With approximately $12 trillion in assets benchmarked to or invested in products tracking the Russell US Indexes, our annual Russell Reconstitution typically concludes with one of the highest trading volume days of the year on equity exchanges—and this year’s recon on June 24 was no exception, with over 5.64 billion shares traded across the Nasdaq and NYSE at the close.
With trading of this magnitude, we often hear it suggested that reconstitution day will be a directional catalyst for index constituent stock prices. The theory is that investors will pile into Russell Index additions and rush for the exits on securities that are deleted.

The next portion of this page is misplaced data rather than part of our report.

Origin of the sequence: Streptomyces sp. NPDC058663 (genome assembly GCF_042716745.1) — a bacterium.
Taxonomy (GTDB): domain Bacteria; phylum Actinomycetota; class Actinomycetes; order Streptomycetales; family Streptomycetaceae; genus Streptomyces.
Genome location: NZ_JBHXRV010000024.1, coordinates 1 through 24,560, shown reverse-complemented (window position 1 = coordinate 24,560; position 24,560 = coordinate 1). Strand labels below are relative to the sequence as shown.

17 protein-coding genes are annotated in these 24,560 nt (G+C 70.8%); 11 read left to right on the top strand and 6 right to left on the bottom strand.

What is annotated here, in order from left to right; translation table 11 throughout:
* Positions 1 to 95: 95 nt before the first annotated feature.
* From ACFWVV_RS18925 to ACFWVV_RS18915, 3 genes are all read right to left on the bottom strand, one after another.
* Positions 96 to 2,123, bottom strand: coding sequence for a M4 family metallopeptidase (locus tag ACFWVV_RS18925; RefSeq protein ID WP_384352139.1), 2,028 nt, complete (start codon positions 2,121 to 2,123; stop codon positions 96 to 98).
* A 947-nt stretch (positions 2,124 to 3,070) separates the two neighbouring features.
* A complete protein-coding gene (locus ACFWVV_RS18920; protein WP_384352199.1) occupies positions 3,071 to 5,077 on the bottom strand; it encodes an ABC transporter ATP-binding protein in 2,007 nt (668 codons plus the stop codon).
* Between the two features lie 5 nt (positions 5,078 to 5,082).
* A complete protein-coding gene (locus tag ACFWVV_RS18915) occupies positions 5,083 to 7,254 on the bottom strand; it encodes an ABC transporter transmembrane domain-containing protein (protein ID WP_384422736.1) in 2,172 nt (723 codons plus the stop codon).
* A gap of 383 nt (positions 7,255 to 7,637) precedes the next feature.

This belief that stock prices for Russell Index additions will rise and deletions will decline on recon day hasn’t historically held true. However, liquidity providers’ ability to accommodate the surge in trading with little market impact has been a consistent feature of recon day.
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